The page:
Compuware rolls to 16U Tier I National Championship
By Harry Thompson
The way Pat Peake sees it, when his team stays out of the penalty box and is able to roll four lines, they’re very tough to beat.
The head coach of Compuware got his wish, for the most part, as his team scored a pair of first-period goals and put the clamp down on a very good Shattuck-St. Mary’s team to clinch the USA Hockey Tier I 16 & Under National Championship with a 2-1 victory in Pittsburgh April 10.
It was the program’s first national title at the 16 & Under level since they beat Team Comcast at the 2009 Nationals in Chesterfield, Mo.
It took only 45 seconds for Compuware to show why they were the top seed in the tournament as Arthur Kaliyev stickhandled through the Shattuck defense and beat Derek Mullahy on the short side.
It’s been a heck of a week for the New York City born Kaliyev, who learned two days ago that he was drafted by the Hamilton Bulldogs of the Ontario Hockey League.
“It’s been a great week for me personally but more importantly it’s been a great week for our team,” said Kaliyev, who led the tournament with six goals.
“This is the best team I’ve ever played on. I’ve never won a national championship before so this is special.”
Compuware added to its lead when Mason Perich’s clearing attempt took a funny bounce off the end boards and came right out to Thomas Middleton, who deposited the miscue into the back of the net.
The good fortune didn’t last long as a pair of penalties forced Peake, a Rochester native who played in the NHL, to shorten his bench.
“We were rolling four lines and things were going great. We were out shooting them 9-0 and we were up 2-0,” he said. “Then we got in a little bit of penalty trouble. That takes everybody out of their game a little bit because we have certain guys we kill with.
“But you know what, the resiliency of our group kind of came through.”
That resiliency was tested when Shattuck cut the lead in half on a face-off play that left Drew Helleson alone in front of the net and the Edina, Minn., native quickly put it home.
It marked the first goal Compuware goaltender Chase Johnson gave up in the tournament.
“I would’ve liked to get the shutout tonight, but I’d rather get the gold,” Johnson said. “I thought about [the goal] for about a second, tried to figure out what I did wrong, then put it away and move on so it doesn’t happen again.”
After blanking Sioux Falls, 7-0, Johnson watched Blake Pietila surrender five goals on 16 shots against the Central Connecticut Capitals Selects before coming on in relief to backstop a come-from-behind win to save their season. Johnson returned to the crease in the final game of the round-robin to blank the Anaheim Jr. Ducks, 4-0.
Still, the coaching staff had confidence to go back to Pietila in their semifinal matchup with Michigan rivals HoneyBaked, and Pietila didn’t disappoint by turning in an 18-save effort to shutout their Michigan rivals.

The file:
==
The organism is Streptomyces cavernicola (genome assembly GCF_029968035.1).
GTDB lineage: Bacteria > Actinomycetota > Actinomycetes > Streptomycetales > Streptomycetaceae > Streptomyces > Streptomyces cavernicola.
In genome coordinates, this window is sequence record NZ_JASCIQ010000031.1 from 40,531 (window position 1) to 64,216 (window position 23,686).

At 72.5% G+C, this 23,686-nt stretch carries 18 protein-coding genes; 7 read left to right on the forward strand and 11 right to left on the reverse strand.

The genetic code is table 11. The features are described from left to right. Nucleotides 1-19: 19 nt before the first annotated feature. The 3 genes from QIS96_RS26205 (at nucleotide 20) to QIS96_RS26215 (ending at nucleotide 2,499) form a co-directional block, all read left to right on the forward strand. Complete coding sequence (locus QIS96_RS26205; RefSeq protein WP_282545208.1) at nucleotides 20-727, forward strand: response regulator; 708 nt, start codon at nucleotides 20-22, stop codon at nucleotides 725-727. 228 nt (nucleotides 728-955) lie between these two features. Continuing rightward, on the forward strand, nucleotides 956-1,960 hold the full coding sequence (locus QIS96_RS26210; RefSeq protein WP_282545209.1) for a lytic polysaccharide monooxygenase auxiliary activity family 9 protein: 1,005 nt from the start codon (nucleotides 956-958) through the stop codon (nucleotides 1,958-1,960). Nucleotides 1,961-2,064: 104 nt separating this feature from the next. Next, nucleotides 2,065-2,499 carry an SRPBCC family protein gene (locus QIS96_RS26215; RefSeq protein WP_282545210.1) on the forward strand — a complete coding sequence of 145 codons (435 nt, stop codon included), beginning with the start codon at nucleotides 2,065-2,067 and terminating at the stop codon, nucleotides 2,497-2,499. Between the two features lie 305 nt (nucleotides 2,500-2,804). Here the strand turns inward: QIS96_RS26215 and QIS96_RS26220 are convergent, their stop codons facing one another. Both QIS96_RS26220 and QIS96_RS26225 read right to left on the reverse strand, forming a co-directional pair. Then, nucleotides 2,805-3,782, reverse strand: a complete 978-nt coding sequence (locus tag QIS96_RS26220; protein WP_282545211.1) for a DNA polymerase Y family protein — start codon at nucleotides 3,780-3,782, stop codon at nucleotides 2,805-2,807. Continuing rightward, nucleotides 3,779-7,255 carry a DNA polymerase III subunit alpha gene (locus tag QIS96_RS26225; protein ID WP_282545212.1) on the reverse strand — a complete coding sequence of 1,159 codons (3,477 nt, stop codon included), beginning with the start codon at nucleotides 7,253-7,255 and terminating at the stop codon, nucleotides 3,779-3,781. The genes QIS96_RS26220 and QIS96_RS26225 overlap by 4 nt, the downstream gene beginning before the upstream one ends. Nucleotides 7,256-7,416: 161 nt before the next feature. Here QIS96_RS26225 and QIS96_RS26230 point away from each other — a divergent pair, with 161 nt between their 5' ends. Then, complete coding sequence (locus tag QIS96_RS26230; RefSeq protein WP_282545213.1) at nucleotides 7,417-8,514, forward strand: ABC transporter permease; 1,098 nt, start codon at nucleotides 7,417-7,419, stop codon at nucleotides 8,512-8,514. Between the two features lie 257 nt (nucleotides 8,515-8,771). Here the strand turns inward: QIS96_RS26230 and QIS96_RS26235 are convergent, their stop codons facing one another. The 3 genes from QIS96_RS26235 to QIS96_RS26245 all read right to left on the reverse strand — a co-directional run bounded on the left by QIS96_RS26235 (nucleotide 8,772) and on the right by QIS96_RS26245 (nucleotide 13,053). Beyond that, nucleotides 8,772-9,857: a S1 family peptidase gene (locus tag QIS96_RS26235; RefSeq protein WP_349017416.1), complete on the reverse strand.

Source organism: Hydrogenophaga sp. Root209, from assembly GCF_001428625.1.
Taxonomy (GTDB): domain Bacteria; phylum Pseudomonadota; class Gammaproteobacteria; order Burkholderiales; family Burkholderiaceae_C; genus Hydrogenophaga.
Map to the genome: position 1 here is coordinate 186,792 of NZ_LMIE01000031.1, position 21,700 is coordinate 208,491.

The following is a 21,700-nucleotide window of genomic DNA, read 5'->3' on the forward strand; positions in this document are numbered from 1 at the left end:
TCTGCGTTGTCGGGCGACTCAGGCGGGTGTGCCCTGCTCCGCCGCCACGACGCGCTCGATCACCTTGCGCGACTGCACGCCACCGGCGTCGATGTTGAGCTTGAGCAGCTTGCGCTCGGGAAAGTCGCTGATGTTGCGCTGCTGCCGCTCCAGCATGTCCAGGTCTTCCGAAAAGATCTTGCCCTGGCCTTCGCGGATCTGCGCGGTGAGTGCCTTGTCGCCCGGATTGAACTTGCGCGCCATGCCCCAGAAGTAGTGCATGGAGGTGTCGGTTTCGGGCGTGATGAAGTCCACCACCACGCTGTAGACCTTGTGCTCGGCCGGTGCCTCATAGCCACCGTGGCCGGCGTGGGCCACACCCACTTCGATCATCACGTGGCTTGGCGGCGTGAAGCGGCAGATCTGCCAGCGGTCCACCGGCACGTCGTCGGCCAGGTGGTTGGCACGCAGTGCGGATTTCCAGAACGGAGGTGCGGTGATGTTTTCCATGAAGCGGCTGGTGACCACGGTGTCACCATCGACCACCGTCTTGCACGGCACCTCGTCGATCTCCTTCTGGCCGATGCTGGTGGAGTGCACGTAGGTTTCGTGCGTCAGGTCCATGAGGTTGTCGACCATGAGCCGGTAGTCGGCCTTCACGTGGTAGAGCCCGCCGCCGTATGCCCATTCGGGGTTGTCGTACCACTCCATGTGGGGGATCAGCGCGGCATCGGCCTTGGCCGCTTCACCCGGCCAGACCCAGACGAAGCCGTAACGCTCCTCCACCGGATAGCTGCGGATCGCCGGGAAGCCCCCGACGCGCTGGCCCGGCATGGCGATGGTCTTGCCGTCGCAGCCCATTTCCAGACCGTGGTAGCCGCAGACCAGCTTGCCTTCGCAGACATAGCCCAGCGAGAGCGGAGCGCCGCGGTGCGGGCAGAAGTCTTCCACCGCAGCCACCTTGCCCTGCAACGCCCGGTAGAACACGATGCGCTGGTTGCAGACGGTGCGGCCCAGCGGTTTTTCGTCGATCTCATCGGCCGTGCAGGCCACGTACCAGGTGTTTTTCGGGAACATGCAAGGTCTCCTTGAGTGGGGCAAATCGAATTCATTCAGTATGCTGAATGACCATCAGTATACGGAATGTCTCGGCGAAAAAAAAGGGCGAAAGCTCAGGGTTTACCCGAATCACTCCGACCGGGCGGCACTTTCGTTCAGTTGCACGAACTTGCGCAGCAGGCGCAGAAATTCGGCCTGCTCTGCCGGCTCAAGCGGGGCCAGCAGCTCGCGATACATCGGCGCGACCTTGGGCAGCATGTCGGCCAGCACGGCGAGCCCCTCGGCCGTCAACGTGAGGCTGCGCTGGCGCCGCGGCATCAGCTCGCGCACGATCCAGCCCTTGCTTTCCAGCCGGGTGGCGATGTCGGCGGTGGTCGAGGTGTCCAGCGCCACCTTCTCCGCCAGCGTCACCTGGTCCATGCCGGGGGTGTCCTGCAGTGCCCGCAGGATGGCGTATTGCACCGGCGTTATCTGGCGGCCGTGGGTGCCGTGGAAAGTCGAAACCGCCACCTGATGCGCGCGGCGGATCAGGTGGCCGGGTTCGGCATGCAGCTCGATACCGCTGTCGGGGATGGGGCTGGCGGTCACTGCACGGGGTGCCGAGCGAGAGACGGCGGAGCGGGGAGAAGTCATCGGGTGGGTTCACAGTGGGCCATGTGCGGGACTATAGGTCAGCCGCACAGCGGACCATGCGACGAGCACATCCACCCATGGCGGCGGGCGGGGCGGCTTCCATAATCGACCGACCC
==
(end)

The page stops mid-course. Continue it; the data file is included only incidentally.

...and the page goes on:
Blessed with two good goalies, Peake decided to stick with the rotation in the championship game and gave Johnson the nod.
“In all my years coaching I’ve never had two goaltenders where there hasn’t been a consideration of who to start,” Peake said.
“Looking back at our 70-plus games this year, we had to pull each goalie one time. Blake’s happened to be this week. It was just ‘shake it off’ and the team picked them up and we went on and just continued the rotation. ...
“We knew that we couldn’t make a wrong decision today.”
Helleson’s goal provided Shattuck with the wake up call they were looking for as they began to mount sustained pressure. But Compuware stuck to its game plan and managed to frustrate Shattuck down the stretch to protect their one-goal lead.
For Peake and his entire coaching staff, the week marked a fitting culmination to a storybook season that started with a group of players that few other teams wanted and wrapped up with players skating off the ice at the UPMC Lemieux Sports Center with gold medals around their necks.
“This is my fourth Nationals as a coach and this one is probably the most rewarding because of this particular group,” said Peake, who was joined behind the bench by fellow NHL alumni Chris Tamer and Rick Scero.
“It’s a group of kids coming into the season that people thought were extra guys that nobody wanted, and they’ve all improved from the start of the season until now. The chemistry and camaraderie between these kids has been the key.
“For a coach to be able to have a group of 16-year-old kids who buy into something and care so much about each other is special. Everything just came together and we were able to get them to play their best hockey at the right time.”